Wednesday, May 29, 2013

Travel Photography Must Haves

With summer rapidly approaching, I have been going through and refining my packing lists for travel with my camera. This post covers some must-have (and generally inexpensive) purchases to consider before your next trip.

Cleaning Products

No matter where you travel, your camera is at risk of getting dirty. Sand at the beach, dust on the trails, even smudges and fingerprints can all stick to your lenses and filters and detract from your images. You should never leave home without a method of easily cleaning your lenses, and most are so small they fit easily in a purse or camera bag.

Slow shutter photograph of the Firehole River in Yellowstone National Park
(If you look in the blue sky, you can see smudges from dirt/grease on the lens.)

Your first line of defense should be a blower. These simple products work well to loosen and remove larger bits of dust, dirt, or sand. It is best to use this first, as larger particles of debris can get stuck in brushes or clothes and scratch your lens or filter. The Giotto brand of rocket blowers are very well-regarded by photographers and come in multiple sizes. The small works well for travel or when space is at a premium, while the large size is more effective.

After removing the larger particles, a LensPen is a must have for cleaning on-the-go. A little wider than your average pen, but the same length, a LensPen contains two different tools for cleaning your lens: a retractable brush on one end and a flattened tip with a carbon cleaning compound. The brush can be used to remove any visible particles left after using the blower, then the flattened tip end is used to wipe away any smears, smudges, or grime. Use a small, circular motion for best results. The carbon cleaning compound is stored inside the pen and refreshes each time you twist the tip back in. It is not a liquid, so there is no risk of spills. You can buy individual LensPens or multiples in cleaning kits or packs. I keep one in my purse and one in my camera bag at all times. I recommend only buying a LensPen sold by the manufacturer to avoid imitations.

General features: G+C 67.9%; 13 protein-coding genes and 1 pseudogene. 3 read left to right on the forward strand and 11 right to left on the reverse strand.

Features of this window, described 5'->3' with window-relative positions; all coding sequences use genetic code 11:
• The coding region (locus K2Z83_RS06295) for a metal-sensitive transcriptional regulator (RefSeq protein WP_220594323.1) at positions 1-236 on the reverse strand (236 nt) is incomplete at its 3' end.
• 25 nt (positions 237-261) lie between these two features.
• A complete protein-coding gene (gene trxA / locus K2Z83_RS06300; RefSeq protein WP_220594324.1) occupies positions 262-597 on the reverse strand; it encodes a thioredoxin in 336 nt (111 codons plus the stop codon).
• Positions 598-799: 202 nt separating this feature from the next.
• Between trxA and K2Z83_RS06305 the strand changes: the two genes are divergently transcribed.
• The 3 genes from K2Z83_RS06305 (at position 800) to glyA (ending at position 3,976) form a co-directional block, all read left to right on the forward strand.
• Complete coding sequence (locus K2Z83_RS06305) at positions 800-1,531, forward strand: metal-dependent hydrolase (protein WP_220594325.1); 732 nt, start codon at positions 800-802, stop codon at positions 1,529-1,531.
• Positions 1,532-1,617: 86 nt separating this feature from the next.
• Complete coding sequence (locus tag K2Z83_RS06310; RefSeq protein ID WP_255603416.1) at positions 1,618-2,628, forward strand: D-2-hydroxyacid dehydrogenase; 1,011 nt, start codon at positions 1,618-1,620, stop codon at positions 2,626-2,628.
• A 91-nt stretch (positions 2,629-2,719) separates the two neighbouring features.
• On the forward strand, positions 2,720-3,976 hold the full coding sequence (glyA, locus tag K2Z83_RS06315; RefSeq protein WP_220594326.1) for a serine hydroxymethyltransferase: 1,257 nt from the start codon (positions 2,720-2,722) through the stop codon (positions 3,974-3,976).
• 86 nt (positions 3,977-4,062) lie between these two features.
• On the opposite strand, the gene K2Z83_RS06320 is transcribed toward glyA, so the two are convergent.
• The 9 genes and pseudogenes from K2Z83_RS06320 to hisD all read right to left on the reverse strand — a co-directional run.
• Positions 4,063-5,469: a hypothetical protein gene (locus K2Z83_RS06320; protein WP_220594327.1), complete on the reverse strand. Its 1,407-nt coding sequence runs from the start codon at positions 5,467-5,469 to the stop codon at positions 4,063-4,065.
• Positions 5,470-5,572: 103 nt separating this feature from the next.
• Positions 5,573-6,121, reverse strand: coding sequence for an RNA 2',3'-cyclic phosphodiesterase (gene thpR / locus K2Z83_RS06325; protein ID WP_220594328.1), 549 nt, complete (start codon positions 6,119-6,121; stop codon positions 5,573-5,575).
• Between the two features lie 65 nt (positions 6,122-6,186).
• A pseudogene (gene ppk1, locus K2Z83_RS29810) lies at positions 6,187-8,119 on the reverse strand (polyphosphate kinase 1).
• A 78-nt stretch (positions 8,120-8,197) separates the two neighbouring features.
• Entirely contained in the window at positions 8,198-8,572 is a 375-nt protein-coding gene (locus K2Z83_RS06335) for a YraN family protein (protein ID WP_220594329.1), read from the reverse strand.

A LensPen (older model) is a convenient size for travel.

When I am traveling and trying to minimize my gear, I stick to just a blower and a LensPen. If space is not an issue or if you are visiting a particularly dusty or sandy location, you may also want to consider bringing along a liquid lens cleaning solution and a microfiber cloth or disposable wipes. In my personal experience, I have found that the blower and LensPen are enough to cover nearly all cleaning situations.


Another thing to consider when traveling is duplication. Memory cards fail or get full, batteries lose their juice, and all kinds of issues in between. It is also important to consider how you are storing them.

I always carry at least one extra memory card when traveling. I shoot RAW+jpg which means that even my 16GB cards tend to fill up quickly on a trip. When buying memory cards, you need to consider a few factors: the style of card your camera takes, the size of the card, the speed of the card, and the brand of the card.

Make sure that you enough memory cards.